Kidney Stones in Children
Expert Care for Children with Kidney Stones
Kidney stones are not common in children, but their incidence is on the rise. When painful kidney stones occur, they require comprehensive evaluation and prompt treatment. That is the goal of the pediatric urologists at Duke Children’s. We work closely with kidney doctors and endocrinologists to relieve your child’s discomfort, and offer dietary recommendations to prevent new kidney stones from forming.
Diagnosing the Cause of Your Child’s Kidney Stones
Kidney stones are solid, pebble-like crystals that form in the kidneys and can block the flow of urine. While they don’t always cause symptoms, they can sometimes be very painful. Our goal is to discover the cause as quickly as possible and start treatment promptly.
Kidney stones can run in families, so knowing your own health history can help in your child’s diagnosis. In addition to health history, we use a variety of tests to determine next steps in treatment.
- Ultrasound examines your child’s urinary tract and kidneys to look for kidney stones. It’s a gentle exam that doesn’t expose your child to radiation.
- Blood and urine tests help your pediatric nephrologist discover what caused the stone to develop and how to prevent them in the future.
We work closely with experts throughout Duke, coordinating our efforts to make things more convenient for you. Whenever possible, your child will benefit from the expertise of multiple specialists in a single visit. This comprehensive care has earned us national recognition. Our pediatric urology program is the only one in North Carolina to rank among the nation’s best by U.S. News & World Report every year.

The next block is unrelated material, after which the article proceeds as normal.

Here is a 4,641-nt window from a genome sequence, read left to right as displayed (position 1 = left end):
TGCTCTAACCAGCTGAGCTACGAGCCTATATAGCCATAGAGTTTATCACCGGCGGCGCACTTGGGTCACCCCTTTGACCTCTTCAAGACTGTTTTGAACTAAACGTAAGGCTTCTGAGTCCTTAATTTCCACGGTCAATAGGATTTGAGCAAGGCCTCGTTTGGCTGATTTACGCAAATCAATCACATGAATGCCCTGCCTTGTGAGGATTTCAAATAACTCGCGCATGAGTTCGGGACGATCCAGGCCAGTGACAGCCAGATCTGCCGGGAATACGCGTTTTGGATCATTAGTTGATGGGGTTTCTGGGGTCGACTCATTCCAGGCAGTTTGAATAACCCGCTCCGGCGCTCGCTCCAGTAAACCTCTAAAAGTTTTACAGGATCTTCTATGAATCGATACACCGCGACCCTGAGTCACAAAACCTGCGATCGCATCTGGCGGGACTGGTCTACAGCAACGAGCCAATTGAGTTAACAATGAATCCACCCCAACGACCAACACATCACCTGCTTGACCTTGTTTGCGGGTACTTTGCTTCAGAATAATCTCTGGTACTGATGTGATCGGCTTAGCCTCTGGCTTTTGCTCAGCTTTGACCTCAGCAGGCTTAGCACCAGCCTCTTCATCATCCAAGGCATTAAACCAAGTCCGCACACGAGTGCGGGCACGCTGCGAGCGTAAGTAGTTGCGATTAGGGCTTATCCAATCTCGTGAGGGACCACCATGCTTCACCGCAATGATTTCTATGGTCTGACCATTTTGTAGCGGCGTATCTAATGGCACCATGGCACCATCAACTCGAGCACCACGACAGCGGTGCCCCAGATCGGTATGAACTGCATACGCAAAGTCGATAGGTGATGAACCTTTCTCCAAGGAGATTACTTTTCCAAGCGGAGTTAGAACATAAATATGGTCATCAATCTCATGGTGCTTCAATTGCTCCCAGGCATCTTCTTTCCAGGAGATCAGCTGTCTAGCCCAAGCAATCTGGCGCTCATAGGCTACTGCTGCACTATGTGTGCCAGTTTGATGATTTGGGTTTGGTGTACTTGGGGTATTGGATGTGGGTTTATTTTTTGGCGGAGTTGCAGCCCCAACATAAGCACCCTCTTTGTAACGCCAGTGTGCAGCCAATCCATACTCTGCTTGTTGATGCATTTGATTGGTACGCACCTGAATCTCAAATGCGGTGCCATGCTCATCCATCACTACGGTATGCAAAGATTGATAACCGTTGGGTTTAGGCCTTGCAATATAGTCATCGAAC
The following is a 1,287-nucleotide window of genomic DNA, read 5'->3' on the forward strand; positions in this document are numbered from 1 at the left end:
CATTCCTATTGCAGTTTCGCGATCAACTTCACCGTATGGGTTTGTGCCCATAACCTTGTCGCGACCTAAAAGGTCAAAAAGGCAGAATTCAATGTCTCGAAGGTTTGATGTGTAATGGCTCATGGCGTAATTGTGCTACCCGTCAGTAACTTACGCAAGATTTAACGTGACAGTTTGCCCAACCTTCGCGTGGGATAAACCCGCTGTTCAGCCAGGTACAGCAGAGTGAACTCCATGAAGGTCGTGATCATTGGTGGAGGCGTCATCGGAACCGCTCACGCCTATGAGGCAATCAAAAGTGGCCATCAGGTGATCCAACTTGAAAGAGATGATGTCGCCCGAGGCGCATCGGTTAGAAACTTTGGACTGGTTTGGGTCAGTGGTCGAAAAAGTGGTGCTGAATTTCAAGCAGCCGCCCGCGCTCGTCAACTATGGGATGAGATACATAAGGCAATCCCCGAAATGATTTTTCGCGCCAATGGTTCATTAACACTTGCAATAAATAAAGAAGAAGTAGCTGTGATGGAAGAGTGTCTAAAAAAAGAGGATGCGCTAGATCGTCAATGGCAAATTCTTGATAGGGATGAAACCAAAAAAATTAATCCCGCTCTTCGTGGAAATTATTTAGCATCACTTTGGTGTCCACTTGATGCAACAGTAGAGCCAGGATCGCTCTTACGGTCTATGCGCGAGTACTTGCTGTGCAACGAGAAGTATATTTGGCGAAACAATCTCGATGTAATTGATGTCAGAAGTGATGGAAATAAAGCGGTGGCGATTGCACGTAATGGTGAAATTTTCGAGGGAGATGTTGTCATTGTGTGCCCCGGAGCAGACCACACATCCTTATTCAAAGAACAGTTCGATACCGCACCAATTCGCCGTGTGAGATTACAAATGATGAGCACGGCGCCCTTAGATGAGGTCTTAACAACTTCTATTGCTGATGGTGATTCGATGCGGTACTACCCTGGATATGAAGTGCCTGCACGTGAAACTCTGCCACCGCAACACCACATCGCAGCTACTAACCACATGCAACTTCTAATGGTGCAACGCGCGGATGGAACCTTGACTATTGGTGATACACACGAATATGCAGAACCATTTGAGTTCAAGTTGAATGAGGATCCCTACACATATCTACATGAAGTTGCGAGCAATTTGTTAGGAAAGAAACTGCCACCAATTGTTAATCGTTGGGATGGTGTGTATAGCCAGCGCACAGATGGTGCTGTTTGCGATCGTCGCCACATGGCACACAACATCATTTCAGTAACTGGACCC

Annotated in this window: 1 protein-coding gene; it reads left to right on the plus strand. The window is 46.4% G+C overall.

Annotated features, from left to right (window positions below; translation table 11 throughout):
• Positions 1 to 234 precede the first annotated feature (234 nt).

Kids very rarely need surgery to remove a stone, but if they do, you can feel confident in your child’s treatment. Duke Children’s is one of only seven hospitals in the U.S. verified as a level I children's surgery center by the American College of Surgeons. This Level I designation recognizes our commitment to providing the safest and highest-quality surgical care to our young patients.
PEDIATRIC KIDNEY STONES
The best treatment depends on your child’s condition. For example, most children can pass kidney stones without medical intervention. Sometimes drinking water and taking pain medicines will help your child pass a kidney stone. If an infection is the cause, the stones are large, or the stones are causing pain, additional treatment may be recommended to remove or reduce the size of the stones.
This noninvasive outpatient procedure uses shock waves to break kidney stones into smaller pieces so they can pass out of your child’s body through the urine more easily. A sedative keeps your child comfortable and still while a special machine targets the shock to the precise location of the stones.
A ureteroscope is a small, thin tube with a tiny lens at its tip. It is inserted in your sedated child’s urinary tract to locate and remove the stone. At Duke Children’s, we have the most modern equipment. It's specifically designed for children's smaller anatomy, decreasing the risk of injury during the procedure.
Large kidney stones may require a minimally invasive procedure to remove them. A flexible tube called an endoscope is inserted through a small incision into your child’s back to remove the stone.
The odds of kidney stones increase once your child has had a kidney stone. To prevent them from recurring, your child will be seen by a pediatric nephrologist who may prescribe medicines or recommend dietary changes to prevent recurrence. If your child’s diet caused the kidney stones, our dietitian will give you nutritional guidelines to follow and also explain how much and what types of liquids your child should drink for good health.